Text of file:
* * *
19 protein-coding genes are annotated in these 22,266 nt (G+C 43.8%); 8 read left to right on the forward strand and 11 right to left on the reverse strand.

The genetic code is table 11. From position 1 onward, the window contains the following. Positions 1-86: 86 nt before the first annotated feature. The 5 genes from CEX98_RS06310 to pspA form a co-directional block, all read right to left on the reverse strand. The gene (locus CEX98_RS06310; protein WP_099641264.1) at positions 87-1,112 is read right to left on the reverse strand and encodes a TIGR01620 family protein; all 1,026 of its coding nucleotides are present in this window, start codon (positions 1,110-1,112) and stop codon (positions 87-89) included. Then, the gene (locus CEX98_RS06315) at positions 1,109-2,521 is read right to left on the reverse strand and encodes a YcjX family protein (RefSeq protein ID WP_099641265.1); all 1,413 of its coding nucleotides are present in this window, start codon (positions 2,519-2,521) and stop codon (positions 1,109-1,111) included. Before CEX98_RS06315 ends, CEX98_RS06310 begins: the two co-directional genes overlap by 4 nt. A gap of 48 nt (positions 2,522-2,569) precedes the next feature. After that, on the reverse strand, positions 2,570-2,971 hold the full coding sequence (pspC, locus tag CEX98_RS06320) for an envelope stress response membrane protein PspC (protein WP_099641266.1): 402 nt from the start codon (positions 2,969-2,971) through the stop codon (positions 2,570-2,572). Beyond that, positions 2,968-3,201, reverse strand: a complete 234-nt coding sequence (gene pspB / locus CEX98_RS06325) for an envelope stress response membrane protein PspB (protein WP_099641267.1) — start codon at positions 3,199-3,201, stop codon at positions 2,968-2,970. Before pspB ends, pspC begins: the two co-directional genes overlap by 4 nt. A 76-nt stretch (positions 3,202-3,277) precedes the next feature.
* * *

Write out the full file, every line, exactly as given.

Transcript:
19 protein-coding genes are annotated in these 22,266 nt (G+C 43.8%); 8 read left to right on the forward strand and 11 right to left on the reverse strand.

The genetic code is table 11. From position 1 onward, the window contains the following. Positions 1-86: 86 nt before the first annotated feature. The 5 genes from CEX98_RS06310 to pspA form a co-directional block, all read right to left on the reverse strand. The gene (locus CEX98_RS06310; protein WP_099641264.1) at positions 87-1,112 is read right to left on the reverse strand and encodes a TIGR01620 family protein; all 1,026 of its coding nucleotides are present in this window, start codon (positions 1,110-1,112) and stop codon (positions 87-89) included. Then, the gene (locus CEX98_RS06315) at positions 1,109-2,521 is read right to left on the reverse strand and encodes a YcjX family protein (RefSeq protein ID WP_099641265.1); all 1,413 of its coding nucleotides are present in this window, start codon (positions 2,519-2,521) and stop codon (positions 1,109-1,111) included. Before CEX98_RS06315 ends, CEX98_RS06310 begins: the two co-directional genes overlap by 4 nt. A gap of 48 nt (positions 2,522-2,569) precedes the next feature. After that, on the reverse strand, positions 2,570-2,971 hold the full coding sequence (pspC, locus tag CEX98_RS06320) for an envelope stress response membrane protein PspC (protein WP_099641266.1): 402 nt from the start codon (positions 2,969-2,971) through the stop codon (positions 2,570-2,572). Beyond that, positions 2,968-3,201, reverse strand: a complete 234-nt coding sequence (gene pspB / locus CEX98_RS06325) for an envelope stress response membrane protein PspB (protein WP_099641267.1) — start codon at positions 3,199-3,201, stop codon at positions 2,968-2,970. Before pspB ends, pspC begins: the two co-directional genes overlap by 4 nt. A 76-nt stretch (positions 3,202-3,277) precedes the next feature.